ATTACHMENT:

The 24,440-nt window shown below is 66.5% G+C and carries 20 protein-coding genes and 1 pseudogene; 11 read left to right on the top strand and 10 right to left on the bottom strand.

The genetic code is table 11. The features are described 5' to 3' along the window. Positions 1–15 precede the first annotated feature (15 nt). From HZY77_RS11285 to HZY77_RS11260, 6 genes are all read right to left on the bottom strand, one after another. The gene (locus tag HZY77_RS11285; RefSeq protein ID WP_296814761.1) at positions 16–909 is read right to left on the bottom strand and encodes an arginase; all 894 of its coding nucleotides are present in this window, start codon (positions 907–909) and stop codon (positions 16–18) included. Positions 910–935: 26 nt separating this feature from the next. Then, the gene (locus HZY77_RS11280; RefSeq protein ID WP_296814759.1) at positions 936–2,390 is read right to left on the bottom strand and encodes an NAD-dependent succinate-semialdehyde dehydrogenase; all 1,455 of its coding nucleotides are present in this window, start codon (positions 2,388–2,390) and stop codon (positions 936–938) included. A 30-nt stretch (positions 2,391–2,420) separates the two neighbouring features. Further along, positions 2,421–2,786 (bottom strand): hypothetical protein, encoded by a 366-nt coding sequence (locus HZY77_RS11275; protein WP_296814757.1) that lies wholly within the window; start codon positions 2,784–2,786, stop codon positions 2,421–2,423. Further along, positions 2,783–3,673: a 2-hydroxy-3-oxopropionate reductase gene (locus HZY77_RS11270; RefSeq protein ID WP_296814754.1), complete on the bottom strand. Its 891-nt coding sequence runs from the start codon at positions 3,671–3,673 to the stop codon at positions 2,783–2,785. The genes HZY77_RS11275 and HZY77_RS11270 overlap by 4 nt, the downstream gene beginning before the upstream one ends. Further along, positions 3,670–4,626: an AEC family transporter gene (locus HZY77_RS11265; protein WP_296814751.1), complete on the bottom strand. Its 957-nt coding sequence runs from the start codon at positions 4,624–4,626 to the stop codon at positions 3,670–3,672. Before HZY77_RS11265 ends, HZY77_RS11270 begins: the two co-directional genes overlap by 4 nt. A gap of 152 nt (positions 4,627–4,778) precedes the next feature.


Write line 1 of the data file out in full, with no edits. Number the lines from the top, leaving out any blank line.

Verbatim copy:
The 24,440-nt window shown below is 66.5% G+C and carries 20 protein-coding genes and 1 pseudogene; 11 read left to right on the top strand and 10 right to left on the bottom strand.